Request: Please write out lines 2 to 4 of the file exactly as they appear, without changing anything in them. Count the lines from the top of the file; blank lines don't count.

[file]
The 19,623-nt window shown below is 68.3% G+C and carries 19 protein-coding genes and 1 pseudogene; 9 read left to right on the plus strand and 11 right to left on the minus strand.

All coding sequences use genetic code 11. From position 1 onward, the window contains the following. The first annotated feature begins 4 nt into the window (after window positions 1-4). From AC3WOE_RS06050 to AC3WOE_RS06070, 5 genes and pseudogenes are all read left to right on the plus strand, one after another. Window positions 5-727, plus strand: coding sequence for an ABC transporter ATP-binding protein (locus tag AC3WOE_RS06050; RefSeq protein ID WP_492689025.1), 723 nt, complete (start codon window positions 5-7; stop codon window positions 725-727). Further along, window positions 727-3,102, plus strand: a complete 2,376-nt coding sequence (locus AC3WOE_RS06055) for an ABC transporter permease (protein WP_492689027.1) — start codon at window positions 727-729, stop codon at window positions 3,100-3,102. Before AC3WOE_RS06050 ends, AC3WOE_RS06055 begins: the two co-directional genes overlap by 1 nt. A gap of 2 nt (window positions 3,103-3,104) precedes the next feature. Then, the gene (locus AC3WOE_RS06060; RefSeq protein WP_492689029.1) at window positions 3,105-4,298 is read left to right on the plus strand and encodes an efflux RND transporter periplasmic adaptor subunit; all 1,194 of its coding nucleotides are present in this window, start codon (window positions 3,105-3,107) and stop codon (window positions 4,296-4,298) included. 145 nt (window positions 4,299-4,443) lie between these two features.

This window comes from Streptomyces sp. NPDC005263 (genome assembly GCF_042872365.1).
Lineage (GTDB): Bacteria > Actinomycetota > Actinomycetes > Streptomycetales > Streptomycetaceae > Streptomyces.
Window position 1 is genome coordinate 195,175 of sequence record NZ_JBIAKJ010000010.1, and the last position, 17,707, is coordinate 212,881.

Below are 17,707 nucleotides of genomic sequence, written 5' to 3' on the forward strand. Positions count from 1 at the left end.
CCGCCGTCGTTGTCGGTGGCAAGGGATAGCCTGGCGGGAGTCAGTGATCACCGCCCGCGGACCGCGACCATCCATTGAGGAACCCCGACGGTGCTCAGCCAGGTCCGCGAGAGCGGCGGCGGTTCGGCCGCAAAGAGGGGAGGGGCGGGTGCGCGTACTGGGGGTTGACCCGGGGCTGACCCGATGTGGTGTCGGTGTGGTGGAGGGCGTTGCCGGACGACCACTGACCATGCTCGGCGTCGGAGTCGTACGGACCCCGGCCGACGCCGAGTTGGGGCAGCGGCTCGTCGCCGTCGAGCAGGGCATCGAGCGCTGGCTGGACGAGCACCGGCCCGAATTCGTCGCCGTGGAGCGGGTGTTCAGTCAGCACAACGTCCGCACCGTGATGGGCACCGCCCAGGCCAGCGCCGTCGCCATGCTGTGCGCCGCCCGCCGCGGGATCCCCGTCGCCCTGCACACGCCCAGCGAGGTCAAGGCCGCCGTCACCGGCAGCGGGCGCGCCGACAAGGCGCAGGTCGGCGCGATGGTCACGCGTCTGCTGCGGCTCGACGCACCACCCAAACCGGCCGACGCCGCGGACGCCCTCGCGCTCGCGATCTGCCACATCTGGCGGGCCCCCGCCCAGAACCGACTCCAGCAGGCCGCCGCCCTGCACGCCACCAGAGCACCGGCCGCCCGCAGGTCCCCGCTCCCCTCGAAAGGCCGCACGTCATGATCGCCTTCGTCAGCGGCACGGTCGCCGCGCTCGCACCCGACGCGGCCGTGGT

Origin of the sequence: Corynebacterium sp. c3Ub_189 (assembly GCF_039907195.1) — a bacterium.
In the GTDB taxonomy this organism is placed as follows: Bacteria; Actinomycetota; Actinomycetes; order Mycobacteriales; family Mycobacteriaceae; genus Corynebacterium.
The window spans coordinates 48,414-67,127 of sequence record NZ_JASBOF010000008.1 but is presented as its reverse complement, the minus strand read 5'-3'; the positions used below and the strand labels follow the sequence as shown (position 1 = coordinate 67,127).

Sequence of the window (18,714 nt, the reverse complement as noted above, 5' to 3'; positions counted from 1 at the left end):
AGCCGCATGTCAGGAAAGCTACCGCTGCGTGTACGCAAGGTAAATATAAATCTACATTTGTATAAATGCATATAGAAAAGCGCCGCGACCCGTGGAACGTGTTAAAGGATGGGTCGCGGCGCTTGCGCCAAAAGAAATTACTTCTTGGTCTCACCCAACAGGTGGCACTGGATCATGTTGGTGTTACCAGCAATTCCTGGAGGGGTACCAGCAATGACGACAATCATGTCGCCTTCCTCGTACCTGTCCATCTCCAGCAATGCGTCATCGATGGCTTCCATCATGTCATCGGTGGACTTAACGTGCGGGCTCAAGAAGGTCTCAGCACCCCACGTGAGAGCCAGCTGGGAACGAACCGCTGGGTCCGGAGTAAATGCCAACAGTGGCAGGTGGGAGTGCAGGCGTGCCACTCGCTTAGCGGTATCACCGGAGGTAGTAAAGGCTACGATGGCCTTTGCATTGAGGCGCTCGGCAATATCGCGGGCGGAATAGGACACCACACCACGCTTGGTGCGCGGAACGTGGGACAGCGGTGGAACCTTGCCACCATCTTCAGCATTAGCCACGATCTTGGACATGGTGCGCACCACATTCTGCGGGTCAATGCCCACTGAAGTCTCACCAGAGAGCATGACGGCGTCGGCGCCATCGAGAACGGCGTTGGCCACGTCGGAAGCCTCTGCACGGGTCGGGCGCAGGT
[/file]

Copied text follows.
All coding sequences use genetic code 11. From position 1 onward, the window contains the following. The first annotated feature begins 4 nt into the window (after window positions 1-4). From AC3WOE_RS06050 to AC3WOE_RS06070, 5 genes and pseudogenes are all read left to right on the plus strand, one after another. Window positions 5-727, plus strand: coding sequence for an ABC transporter ATP-binding protein (locus tag AC3WOE_RS06050; RefSeq protein ID WP_492689025.1), 723 nt, complete (start codon window positions 5-7; stop codon window positions 725-727). Further along, window positions 727-3,102, plus strand: a complete 2,376-nt coding sequence (locus AC3WOE_RS06055) for an ABC transporter permease (protein WP_492689027.1) — start codon at window positions 727-729, stop codon at window positions 3,100-3,102. Before AC3WOE_RS06050 ends, AC3WOE_RS06055 begins: the two co-directional genes overlap by 1 nt. A gap of 2 nt (window positions 3,103-3,104) precedes the next feature. Then, the gene (locus AC3WOE_RS06060; RefSeq protein WP_492689029.1) at window positions 3,105-4,298 is read left to right on the plus strand and encodes an efflux RND transporter periplasmic adaptor subunit; all 1,194 of its coding nucleotides are present in this window, start codon (window positions 3,105-3,107) and stop codon (window positions 4,296-4,298) included. 145 nt (window positions 4,299-4,443) lie between these two features.

This window comes from Streptomyces sp. NPDC005263 (genome assembly GCF_042872365.1).
Lineage (GTDB): Bacteria > Actinomycetota > Actinomycetes > Streptomycetales > Streptomycetaceae > Streptomyces.